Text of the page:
Friday, 3 July 2009

Seventh Week, The Sub-Continent

The recent weather with its combination of high temperature, bright sun and then torrential rain has made me think of India, or rather how I believe India to be. My impressions were formed over the years by books, films and the abiding love Britain has for the sub-continent, even if it had made the country its victim.

The integration of Indian culture in Britain has been going on since the 1840's. Jane Austen writing of the thrill of a Kashmir shawl or new muslins, curries in all their permutations, kedgeree, mulligatawny soup. IPA, gin and tonic. Yoga, the Beatles and the Maharishi, the vibrancy of Belgrave Road in Leicester or shopping at "The Bombay Stores" in Bradford. We are lucky to have a connection with this beautiful country.

What surprised me was what a range of books I had, from the teenage romance (Who didn't love "Far Pavilions" ?) through to the wistful art of Rohinton Mistry. The wild and definitely non pc romps of "Flashman" and the clear observation of William Dalrymple. This huge and diverse country has inspired so many authors, and each creates a different view.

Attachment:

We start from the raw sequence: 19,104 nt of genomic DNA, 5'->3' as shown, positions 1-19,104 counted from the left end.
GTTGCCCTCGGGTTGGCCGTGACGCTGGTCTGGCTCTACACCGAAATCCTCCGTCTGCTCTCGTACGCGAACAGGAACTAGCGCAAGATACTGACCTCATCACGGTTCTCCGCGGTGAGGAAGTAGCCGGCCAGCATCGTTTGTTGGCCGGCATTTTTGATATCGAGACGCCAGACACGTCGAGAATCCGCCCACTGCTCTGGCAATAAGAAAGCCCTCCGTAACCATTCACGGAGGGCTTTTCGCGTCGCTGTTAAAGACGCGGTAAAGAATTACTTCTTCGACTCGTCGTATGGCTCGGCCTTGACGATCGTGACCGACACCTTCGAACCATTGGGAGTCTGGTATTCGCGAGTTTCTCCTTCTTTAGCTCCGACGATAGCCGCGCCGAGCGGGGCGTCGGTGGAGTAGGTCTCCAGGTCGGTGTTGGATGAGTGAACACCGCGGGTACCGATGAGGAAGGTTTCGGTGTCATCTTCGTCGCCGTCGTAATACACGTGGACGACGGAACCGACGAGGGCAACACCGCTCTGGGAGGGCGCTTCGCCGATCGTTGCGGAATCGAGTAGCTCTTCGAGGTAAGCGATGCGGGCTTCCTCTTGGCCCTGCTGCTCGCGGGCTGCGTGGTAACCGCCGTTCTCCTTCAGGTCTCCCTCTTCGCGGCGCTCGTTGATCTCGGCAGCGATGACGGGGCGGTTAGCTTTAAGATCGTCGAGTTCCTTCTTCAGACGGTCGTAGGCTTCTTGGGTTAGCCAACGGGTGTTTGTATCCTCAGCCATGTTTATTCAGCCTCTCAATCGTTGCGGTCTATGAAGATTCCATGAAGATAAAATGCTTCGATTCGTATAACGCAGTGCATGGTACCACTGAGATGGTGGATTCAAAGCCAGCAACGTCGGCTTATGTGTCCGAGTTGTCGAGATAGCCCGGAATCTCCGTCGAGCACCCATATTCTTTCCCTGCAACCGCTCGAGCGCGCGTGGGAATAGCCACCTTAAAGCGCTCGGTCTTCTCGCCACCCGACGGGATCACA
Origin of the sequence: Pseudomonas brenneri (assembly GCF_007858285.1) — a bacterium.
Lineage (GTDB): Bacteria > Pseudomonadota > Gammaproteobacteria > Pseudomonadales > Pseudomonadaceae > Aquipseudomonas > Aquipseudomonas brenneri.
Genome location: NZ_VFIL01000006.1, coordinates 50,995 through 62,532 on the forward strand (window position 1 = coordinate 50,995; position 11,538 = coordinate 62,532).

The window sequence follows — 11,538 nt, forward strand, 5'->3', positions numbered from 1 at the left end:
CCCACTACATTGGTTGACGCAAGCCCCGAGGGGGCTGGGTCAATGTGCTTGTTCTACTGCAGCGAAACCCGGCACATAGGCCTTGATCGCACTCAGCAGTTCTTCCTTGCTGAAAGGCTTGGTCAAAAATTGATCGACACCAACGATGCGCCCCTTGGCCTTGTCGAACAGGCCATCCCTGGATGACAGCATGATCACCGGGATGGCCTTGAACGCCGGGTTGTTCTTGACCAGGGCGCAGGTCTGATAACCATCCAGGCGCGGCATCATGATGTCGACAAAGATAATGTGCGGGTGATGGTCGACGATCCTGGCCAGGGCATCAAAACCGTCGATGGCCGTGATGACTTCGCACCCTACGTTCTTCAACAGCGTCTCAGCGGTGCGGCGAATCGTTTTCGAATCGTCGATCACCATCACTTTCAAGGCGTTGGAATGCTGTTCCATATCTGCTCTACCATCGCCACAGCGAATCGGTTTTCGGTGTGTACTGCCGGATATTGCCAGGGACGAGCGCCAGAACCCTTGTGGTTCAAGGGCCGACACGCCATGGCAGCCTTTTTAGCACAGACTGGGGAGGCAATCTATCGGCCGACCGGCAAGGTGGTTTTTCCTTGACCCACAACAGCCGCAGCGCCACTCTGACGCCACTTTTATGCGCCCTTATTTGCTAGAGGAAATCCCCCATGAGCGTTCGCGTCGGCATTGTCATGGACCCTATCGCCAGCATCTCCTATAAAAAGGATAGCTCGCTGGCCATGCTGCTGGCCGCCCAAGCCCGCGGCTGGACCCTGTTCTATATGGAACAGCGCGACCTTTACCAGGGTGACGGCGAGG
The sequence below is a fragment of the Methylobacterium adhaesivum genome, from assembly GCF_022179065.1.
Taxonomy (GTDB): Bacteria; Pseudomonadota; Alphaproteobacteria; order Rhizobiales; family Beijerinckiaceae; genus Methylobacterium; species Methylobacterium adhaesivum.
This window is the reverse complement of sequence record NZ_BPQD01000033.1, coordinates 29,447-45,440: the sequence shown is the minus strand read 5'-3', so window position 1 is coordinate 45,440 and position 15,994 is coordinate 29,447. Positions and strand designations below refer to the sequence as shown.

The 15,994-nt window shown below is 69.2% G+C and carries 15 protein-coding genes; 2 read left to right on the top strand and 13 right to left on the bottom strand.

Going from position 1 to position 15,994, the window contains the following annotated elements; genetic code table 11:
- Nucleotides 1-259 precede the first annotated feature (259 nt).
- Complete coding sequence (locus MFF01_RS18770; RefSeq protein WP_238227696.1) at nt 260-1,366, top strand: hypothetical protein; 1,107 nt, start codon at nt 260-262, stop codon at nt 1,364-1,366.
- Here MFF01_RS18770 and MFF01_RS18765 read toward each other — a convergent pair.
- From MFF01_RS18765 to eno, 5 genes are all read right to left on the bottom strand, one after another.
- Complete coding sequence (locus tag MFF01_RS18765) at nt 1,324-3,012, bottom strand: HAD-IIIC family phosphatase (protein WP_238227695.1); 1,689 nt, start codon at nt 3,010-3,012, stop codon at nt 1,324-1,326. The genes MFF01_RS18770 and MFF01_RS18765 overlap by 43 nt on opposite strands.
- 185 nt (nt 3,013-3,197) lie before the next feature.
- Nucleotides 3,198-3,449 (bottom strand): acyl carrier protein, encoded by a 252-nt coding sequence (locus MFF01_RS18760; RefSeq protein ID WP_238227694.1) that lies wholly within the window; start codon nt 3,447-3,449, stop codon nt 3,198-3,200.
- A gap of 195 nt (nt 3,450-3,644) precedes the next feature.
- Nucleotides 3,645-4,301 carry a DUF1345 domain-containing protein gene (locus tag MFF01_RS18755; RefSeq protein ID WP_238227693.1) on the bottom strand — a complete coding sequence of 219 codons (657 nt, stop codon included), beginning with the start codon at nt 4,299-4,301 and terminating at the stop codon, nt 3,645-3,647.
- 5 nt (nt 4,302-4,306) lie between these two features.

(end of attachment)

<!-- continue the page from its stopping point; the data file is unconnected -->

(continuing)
Others who fell under the spell include E M Forster, Colin Thurbron, Greg Roberts and Rudyard Kipling, while their own culture gave us the Mahabarata, the Kama Sutra, Vikram Seth, Arundhati Roy, Salman Rushdie, Aravind Adiga and Tagore the Nobel prize winning poet. It is a rich and exciting heritage. Do not ignore it.

Mark Twain sums it up far better than I ever could

The land of dreams and romance, of fabulous wealth and fabulous poverty, of splendour and rags, of palaces and hovels, of famine and pestilence, of genii and giants and Aladdin lamps, of tigers and elephants, the cobra and the jungle, the country of hundred nations and a hundred tongues, of a thousand religions and two million gods, cradle of the human race, birthplace of human speech, mother of history, grandmother of legend, great-grandmother of traditions, the one sole country under the sun that is endowed with an imperishable interest for alien prince and alien peasant, for lettered and ignorant, wise and fool, rich and poor, bond and free, the one land that all men desire to see.

No comments: